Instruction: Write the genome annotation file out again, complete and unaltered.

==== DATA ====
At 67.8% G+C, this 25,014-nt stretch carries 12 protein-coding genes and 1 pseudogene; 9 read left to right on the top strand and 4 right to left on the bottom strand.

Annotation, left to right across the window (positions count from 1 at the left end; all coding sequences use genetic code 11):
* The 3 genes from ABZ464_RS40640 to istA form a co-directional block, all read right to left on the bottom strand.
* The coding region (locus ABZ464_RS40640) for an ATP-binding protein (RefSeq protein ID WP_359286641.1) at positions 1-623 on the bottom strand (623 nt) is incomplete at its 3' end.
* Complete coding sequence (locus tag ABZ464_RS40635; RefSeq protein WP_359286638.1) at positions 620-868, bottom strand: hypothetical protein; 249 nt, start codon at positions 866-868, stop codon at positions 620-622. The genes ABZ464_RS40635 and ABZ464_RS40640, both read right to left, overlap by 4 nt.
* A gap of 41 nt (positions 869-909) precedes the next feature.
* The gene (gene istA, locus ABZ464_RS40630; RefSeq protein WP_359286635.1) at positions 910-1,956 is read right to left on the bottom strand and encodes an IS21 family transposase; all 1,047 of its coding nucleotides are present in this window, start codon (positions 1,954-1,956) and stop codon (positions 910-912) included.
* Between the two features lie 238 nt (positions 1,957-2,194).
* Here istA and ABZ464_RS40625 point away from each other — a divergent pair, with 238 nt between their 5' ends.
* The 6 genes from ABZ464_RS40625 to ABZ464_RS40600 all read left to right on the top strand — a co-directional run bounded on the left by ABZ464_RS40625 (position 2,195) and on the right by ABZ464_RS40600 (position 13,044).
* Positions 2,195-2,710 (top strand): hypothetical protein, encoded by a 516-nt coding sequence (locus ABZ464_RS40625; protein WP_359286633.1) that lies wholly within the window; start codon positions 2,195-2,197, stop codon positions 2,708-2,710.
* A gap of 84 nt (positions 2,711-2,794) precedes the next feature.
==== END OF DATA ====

At 67.8% G+C, this 25,014-nt stretch carries 12 protein-coding genes and 1 pseudogene; 9 read left to right on the top strand and 4 right to left on the bottom strand.

Annotation, left to right across the window (positions count from 1 at the left end; all coding sequences use genetic code 11):
* The 3 genes from ABZ464_RS40640 to istA form a co-directional block, all read right to left on the bottom strand.
* The coding region (locus ABZ464_RS40640) for an ATP-binding protein (RefSeq protein ID WP_359286641.1) at positions 1-623 on the bottom strand (623 nt) is incomplete at its 3' end.
* Complete coding sequence (locus tag ABZ464_RS40635; RefSeq protein WP_359286638.1) at positions 620-868, bottom strand: hypothetical protein; 249 nt, start codon at positions 866-868, stop codon at positions 620-622. The genes ABZ464_RS40635 and ABZ464_RS40640, both read right to left, overlap by 4 nt.
* A gap of 41 nt (positions 869-909) precedes the next feature.
* The gene (gene istA, locus ABZ464_RS40630; RefSeq protein WP_359286635.1) at positions 910-1,956 is read right to left on the bottom strand and encodes an IS21 family transposase; all 1,047 of its coding nucleotides are present in this window, start codon (positions 1,954-1,956) and stop codon (positions 910-912) included.
* Between the two features lie 238 nt (positions 1,957-2,194).
* Here istA and ABZ464_RS40625 point away from each other — a divergent pair, with 238 nt between their 5' ends.
* The 6 genes from ABZ464_RS40625 to ABZ464_RS40600 all read left to right on the top strand — a co-directional run bounded on the left by ABZ464_RS40625 (position 2,195) and on the right by ABZ464_RS40600 (position 13,044).
* Positions 2,195-2,710 (top strand): hypothetical protein, encoded by a 516-nt coding sequence (locus ABZ464_RS40625; protein WP_359286633.1) that lies wholly within the window; start codon positions 2,195-2,197, stop codon positions 2,708-2,710.
* A gap of 84 nt (positions 2,711-2,794) precedes the next feature.